EU Enlargement: challenges and opportunities
Keynote speech by Jean-Claude Trichet, President of the ECB
held at the conference
‘Europe’s frontiers: EU enlargement - its implications and consequences’,
organised by the Calouste Gulbenkian Foundation
Lisbon, 27 October 2004
Ladies and Gentlemen,
It is a great honour and pleasure to address this conference organised by the prestigious Calouste Gulbenkian Foundation. I have been asked to speak about the recent enlargement of the European Union and its implications and consequences. Being a central banker, you should not be surprised that I will focus especially on the economic aspects of enlargement and share with you the ECB’s views about the main challenges and opportunities that the “new” Member States are likely to face on their way to the euro. In many respects, the experience of Portugal appears to be of relevance when thinking about the implications of joining the European Union and later on the euro area. Portugal’s accession to the EU back in 1986 was a major step for the country, probably similar to the experience that the “new” Member States from Central and Eastern Europe and the Mediterranean currently make. Portugal clearly benefited from joining the EU as this promoted macroeconomic stability and facilitated structural changes that the country had to undertake. Thus, EU membership was indeed a decisive factor for economic growth and a higher standard of living in Portugal, and consequently for Europe as a whole.
The accession of ten new countries to the European Union on 1 May 2004 has been in many respects the largest enlargement round in European history. Let me illustrate this with some figures. In geographical terms, Europe’s territory expanded by around 23% following accession. With 75 million people living in the “new” Member States, the population of the EU increased by about one fifth to 455 million people in total. The enlarged EU consolidates its position in the first league of the world’s biggest unified markets, accounting for about one fourth of world trade and global income.
In some respects, the 2004 enlargement should not be over-dramatized. In particular the economic weight of the “new” Member States is still rather limited, amounting to only 4.6% of the GDP of the enlarged EU. Just for comparison, this is well below the increase in the EU’s total GDP following the accession of Spain and Portugal in 1986, which amounted to more than 8%. The small economic weight of the “new” Member States is mainly a consequence of the low per-capita income levels that most of the countries had at the beginning of the transition process to a market economy. This, however, will change gradually in the future as the catching-up process progresses.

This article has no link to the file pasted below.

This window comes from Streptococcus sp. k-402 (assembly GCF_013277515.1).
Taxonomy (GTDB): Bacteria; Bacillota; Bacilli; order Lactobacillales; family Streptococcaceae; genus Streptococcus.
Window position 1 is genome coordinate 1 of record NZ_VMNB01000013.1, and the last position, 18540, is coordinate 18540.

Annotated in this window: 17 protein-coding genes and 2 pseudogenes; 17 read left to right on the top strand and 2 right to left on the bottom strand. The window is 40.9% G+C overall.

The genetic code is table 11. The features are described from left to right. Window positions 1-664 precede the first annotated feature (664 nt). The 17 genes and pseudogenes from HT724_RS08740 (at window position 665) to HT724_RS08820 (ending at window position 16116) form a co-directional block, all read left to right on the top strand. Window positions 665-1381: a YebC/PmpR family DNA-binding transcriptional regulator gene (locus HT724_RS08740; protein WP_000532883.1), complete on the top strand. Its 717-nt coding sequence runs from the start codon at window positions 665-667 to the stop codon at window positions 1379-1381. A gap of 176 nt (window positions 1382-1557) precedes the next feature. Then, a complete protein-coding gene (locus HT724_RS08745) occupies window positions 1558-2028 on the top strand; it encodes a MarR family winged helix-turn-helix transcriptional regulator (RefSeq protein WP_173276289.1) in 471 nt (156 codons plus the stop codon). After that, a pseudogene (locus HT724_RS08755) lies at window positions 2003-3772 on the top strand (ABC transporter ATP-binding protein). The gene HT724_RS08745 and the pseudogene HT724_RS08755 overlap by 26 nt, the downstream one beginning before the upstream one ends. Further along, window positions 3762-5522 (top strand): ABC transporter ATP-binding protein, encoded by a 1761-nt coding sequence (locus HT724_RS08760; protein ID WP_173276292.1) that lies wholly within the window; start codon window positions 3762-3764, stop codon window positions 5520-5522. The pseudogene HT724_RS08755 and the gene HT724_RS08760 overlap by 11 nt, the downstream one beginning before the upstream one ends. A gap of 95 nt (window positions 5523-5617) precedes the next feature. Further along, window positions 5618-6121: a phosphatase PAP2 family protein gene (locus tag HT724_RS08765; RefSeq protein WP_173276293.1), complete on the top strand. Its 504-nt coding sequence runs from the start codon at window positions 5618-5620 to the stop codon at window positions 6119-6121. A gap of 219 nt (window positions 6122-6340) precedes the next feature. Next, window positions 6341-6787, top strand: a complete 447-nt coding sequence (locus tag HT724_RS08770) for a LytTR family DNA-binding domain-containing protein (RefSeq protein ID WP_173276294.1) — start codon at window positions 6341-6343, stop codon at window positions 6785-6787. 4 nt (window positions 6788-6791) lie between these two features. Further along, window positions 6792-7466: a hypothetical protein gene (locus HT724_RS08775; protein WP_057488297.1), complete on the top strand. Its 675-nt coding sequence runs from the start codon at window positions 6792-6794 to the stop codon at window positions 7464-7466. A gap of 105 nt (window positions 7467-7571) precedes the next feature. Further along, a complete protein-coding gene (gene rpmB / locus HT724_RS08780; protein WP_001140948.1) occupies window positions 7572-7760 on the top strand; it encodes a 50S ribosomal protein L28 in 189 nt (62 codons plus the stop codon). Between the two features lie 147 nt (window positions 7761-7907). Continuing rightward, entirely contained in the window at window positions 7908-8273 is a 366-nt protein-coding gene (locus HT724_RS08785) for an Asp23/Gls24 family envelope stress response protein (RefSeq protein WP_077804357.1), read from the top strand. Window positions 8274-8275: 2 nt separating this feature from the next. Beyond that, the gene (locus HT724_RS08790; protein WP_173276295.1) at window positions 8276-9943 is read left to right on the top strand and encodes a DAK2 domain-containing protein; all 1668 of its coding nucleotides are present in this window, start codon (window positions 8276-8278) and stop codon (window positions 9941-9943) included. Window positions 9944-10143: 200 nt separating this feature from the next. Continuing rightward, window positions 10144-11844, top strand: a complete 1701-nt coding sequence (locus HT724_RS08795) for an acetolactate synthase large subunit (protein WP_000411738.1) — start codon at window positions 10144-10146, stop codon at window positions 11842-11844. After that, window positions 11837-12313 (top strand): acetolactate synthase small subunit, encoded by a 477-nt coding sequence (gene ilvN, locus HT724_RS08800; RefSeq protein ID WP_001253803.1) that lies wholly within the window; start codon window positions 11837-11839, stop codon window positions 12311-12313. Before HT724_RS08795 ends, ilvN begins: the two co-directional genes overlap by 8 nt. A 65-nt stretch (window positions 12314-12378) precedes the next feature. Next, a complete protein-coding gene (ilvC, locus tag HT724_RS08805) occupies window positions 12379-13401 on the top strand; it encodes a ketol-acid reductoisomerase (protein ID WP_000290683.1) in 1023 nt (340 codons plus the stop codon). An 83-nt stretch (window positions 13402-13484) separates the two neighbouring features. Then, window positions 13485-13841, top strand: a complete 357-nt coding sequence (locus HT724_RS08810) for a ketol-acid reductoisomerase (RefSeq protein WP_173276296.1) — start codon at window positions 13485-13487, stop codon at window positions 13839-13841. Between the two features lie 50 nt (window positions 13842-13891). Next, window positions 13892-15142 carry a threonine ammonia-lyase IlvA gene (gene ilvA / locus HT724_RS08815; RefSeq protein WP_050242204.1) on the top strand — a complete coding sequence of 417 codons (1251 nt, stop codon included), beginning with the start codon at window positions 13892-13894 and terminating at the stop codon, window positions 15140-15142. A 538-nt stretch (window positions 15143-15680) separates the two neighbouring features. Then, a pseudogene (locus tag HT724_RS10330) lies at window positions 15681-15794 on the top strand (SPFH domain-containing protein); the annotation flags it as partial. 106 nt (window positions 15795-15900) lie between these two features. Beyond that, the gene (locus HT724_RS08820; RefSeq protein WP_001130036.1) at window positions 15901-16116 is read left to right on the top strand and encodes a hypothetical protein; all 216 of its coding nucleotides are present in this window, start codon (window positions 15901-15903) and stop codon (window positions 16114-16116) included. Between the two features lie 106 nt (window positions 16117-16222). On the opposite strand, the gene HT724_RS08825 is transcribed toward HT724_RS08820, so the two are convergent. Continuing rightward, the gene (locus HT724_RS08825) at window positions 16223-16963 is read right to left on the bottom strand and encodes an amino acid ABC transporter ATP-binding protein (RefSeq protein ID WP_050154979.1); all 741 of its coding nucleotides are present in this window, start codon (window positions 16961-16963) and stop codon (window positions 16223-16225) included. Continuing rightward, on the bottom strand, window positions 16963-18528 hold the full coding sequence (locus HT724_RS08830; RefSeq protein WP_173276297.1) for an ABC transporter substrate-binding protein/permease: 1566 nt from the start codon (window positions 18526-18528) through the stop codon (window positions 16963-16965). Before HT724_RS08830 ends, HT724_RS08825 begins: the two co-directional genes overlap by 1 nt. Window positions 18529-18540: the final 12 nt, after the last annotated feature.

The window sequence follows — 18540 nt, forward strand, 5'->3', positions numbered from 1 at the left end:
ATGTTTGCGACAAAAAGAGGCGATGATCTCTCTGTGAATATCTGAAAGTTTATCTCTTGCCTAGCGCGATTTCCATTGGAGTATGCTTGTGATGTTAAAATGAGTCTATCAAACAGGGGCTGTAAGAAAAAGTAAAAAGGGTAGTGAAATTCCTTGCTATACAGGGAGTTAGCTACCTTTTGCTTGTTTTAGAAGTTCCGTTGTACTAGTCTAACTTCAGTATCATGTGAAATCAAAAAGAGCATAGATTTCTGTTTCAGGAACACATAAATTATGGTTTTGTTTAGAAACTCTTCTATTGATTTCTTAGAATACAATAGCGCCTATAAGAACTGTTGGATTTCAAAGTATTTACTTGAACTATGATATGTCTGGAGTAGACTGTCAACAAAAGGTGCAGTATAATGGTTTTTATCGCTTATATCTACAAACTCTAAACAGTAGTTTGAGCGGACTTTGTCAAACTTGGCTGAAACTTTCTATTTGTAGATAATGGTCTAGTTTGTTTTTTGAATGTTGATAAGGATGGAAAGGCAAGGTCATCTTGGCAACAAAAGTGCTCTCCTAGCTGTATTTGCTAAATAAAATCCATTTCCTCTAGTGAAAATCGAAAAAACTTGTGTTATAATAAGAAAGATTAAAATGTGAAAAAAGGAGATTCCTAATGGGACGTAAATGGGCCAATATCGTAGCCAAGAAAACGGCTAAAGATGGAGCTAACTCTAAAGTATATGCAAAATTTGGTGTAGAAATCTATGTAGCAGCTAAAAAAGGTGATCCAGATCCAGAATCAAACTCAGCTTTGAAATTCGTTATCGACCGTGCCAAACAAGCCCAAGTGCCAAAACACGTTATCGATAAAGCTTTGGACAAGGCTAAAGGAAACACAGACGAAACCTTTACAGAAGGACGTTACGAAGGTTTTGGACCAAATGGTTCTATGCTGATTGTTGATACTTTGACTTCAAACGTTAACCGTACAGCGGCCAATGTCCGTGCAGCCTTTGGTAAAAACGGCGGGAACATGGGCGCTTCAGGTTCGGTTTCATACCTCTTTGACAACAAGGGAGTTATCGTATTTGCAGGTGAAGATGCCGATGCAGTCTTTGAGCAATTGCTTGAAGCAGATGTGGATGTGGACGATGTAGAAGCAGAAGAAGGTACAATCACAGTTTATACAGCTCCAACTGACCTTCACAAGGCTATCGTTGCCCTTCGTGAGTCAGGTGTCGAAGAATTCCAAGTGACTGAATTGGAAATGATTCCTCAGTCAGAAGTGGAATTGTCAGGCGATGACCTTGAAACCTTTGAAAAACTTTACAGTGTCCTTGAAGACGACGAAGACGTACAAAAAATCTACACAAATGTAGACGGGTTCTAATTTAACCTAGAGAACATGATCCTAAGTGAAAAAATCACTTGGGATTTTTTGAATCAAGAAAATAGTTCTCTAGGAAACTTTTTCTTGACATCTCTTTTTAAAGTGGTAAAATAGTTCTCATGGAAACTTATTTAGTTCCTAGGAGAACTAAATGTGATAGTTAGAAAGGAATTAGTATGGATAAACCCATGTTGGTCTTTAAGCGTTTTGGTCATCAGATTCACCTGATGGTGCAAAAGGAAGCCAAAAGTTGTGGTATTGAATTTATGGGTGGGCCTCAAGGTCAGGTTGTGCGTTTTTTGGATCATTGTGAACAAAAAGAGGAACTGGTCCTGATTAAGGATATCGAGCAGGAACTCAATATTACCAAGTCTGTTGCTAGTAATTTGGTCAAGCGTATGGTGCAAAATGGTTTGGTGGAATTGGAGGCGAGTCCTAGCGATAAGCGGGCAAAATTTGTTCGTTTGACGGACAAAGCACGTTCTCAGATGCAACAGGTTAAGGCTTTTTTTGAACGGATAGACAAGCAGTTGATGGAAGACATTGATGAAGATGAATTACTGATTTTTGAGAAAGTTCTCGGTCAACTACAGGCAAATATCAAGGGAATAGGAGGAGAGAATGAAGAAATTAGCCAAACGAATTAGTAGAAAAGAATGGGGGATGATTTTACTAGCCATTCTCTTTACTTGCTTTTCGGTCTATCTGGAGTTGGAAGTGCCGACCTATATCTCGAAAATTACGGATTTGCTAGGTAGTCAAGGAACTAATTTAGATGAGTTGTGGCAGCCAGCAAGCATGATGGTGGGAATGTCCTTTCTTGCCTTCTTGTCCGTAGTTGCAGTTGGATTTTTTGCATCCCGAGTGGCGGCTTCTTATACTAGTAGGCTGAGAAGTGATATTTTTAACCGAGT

I would like today to concentrate on three main aspects that are of particular relevance for the ECB: First, I would focus on the main implications of EU enlargement on growth and welfare in the European Union as a whole. Then, I would like to address the perspectives of monetary integration of the “new” Member States, and finally, I would like to touch upon the challenges for the “new” Member States to follow and adhere to stability-oriented policies.
(1) The enlargement will have positive implications on growth in the European Union
What are the main economic implications of EU enlargement for Europe? In the public debate, there seems to be widespread agreement that the enlargement of the EU would be particularly beneficial for the “new” Member States, while the implications for the “previous” Member States are expected to be less positive. In fact, some people seem to be afraid of mass migration, abuse of the Western European welfare systems or wage and tax dumping. Most of these concerns remind me of the discussions we were confronted with in the past when there were similar reservations against the Southern European countries joining the EU. Not only on the back of the very positive experience we have made after the Southern enlargements of the EU in the 1980s, I strongly believe that the concerns regarding the most recent enlargement round are largely exaggerated. More generally, I sense that the benefits of enlargement are often ignored in such discussions. I am convinced that EU enlargement has created a win-win situation, with positive implications for economic growth and welfare in both the “new” and the “previous” Member States. Of course the benefits to be expected by the new entrants would be very substantial, given their low starting point in per-capita income. But for the European economy as a whole, EU enlargement will not only foster economic and financial integration. It will increase competition, promote structural reforms and lead to higher productivity and potential growth. Such economic benefits of EU enlargement are confirmed by several studies suggesting that the long-term impact of EU enlargement on real GDP in the “previous” Member States would account for up to 0.8 percentage points.